Language of Koi | The Long-Finned Hirenaga Variety

Getting to know the beauty and the history of the Hirenaga

E. Hirenaga Ginrin Showa

E. Hirenaga Ginrin Showa. The fin is unfortunate, but one day it will be a very nice Ginrin Showa. It will be interesting when more sumi comes out.

There are so many names for this variety — hirenaga (“long fin”), onaga (“long tail”), tenaga (“long arm”) and hagoromo (“celestial robe of an angel”) are just a few. I like to use Hirenaga, because it is the most commonly used.

Hirenaga’s History

Few people know that Hirenaga breeding traces back to Japan’s emperor. When the emperor of Japan, Akihito, was the prince in 1962, he visited Indonesia and saw longfin carp. He thought it would be interesting to cross the Indonesian longfin carp with Japanese koi. He suggested this idea to Saitama Prefecture’s Inland Water Fisheries Experiment Station. The station succeeded to develop five Hirenaga varieties. In 1991, 22 Hirenaga koi were released to a pond at the palace. It is no exaggeration that Hirenaga koi would not have existed for our enjoyment without Emperor Akihito.

Unfortunately, Hirenaga did not gain much popularity in Japan. Instead, it became very popular overseas. In the United States, for example, there are Hirenaga divisions at koi shows, while there are none in Japan. I believe this stems from the different aesthetic senses of each culture. Because their fins are long, they are easy to split or tear. Personally, I think this imperfection might have bothered the Japanese eye.

However, I must admit that Hirenaga have made a very big contribution to the koi world. Because Hirenaga blood can be introduced to any variety, it literally doubles the varieties of Japanese koi.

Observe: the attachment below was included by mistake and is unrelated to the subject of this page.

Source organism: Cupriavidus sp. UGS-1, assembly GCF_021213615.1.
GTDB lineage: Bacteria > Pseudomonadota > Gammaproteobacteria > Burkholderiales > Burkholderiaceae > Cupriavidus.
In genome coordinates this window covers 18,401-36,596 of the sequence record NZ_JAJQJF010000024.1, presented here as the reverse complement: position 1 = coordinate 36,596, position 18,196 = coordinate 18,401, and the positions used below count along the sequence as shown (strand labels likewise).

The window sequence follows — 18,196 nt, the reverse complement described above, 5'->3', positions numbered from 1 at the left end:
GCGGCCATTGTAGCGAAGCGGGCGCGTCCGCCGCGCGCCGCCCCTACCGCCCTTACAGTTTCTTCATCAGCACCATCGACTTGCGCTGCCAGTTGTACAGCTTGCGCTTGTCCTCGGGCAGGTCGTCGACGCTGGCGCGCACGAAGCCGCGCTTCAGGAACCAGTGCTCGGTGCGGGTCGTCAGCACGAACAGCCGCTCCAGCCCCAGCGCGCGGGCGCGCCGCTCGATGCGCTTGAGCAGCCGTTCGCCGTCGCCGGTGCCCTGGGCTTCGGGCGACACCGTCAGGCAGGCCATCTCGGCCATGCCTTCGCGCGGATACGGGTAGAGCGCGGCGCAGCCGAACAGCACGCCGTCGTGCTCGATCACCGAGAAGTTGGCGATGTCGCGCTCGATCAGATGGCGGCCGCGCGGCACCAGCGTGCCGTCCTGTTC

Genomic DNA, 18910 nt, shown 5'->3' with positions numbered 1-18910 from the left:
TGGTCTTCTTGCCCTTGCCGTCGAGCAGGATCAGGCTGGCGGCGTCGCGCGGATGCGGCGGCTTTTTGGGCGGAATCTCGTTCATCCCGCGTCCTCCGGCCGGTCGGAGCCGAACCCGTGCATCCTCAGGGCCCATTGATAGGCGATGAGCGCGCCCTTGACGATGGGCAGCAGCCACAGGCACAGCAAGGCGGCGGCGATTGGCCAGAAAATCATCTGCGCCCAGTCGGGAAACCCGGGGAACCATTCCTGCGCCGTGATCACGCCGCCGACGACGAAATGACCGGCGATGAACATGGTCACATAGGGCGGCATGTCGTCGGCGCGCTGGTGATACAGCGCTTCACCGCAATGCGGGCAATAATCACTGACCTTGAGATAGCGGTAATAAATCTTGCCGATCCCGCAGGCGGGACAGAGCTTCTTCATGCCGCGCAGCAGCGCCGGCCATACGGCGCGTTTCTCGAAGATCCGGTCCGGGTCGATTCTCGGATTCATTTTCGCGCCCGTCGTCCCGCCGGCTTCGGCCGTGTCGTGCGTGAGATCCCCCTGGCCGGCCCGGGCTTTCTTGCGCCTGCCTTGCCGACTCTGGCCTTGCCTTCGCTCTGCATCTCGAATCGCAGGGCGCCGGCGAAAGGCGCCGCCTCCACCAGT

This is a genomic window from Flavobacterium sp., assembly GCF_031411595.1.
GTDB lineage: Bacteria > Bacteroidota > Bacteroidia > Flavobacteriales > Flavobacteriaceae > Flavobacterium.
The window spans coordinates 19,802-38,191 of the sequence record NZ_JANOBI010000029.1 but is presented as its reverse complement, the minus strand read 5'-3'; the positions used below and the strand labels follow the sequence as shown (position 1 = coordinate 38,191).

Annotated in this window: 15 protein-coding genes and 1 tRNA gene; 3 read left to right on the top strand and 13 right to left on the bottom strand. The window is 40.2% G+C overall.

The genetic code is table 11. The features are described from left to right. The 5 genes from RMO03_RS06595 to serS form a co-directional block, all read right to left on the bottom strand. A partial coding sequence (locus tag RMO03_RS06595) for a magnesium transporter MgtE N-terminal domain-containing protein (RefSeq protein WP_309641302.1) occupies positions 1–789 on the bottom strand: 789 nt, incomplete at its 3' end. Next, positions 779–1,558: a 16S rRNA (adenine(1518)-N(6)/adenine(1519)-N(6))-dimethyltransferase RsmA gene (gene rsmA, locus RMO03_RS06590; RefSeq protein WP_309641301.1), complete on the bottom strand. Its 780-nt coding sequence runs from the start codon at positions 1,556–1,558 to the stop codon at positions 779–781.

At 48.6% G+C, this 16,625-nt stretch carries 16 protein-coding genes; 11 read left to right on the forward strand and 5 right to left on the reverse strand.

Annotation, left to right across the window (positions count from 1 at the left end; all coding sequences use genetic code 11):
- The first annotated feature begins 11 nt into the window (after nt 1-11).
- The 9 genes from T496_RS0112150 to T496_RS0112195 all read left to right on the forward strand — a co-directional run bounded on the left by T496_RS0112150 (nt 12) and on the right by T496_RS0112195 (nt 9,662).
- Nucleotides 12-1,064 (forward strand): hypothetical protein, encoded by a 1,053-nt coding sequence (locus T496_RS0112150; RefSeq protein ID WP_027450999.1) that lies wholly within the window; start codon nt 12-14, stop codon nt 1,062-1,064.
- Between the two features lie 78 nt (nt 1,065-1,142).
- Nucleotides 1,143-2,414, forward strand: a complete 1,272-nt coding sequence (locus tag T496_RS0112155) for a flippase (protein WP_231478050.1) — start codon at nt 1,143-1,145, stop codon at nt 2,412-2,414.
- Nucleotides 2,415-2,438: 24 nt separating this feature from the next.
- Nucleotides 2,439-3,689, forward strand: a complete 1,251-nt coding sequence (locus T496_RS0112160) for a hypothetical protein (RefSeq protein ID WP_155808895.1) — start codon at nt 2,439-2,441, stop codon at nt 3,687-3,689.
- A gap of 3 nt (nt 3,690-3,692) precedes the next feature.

Appreciation of Hirenaga is very simple. Though the long fin is its main characteristic, the shape and beauty of the fin is the most important part. After this has been identified, we can check the koi according to the standards of each variety.

 When you look at the fins, ideally they should be long and symmetrical with no tears. Take a look at the examples in the pictures. The pictures of koi D(image) and E (image) show some fin faults — they are uneven and curled. Due to the high difficulty of breeding ideal, long fins, it should not be criticized too much. But I believe these examples should give you an idea of what to look for.

After checking the shape of fins, the standards of each variety need to be checked. For example, koi A is a Tancho Sanke (click here to view). So, we need to examine the shape of the circle on its head. The quality and location of the sumi are important in the Sanke variety.

Koi C is beautiful (click here to view), otherwise perfect Shusui variety, but it is unfortunate that the pectoral fins are a bit torn. In Shusui, because it is a Doitsu (scaleless) variety, the scales on its back are the most important. You can see that the consistent indigo-colored zipper line goes perfectly from its shoulder to its tail. Then, we look at the clean head and body and hi markings. I must say, this koi has excellent features in this regard. If you come across this kind of Hirenaga Shusui, grab it right away before somebody else takes it!

Hirenaga Shusui

C. Hirenaga Shusui. An ideal form of Hirenaga

Koi E is also Taisho Sanke (click here to view). It has such a nice four-step Kohaku pattern. Sumi, which are emerging, are excellent in quality and location. Although it has some weaknesses on its fin, the standard of this Taisho Sanke is very high.

Where to Find Them

Although Hirenaga are not popular in Japan, there are two excellent breeders in Niigata. If you consider the fact that more than 80 percent of Japanese Koi are exported, it seems natural that some breeders want to breed quality Hirenaga.

I recommend two breeders: the Yamasan Koi Farm, which breeds many metallic Hirenaga, and the Suda Koi Farm, which breeds many Hirenaga with Gosanke, Kohaku, Sanke and Showa. Please always make sure to check the koi breeder when you are going to buy or sell.

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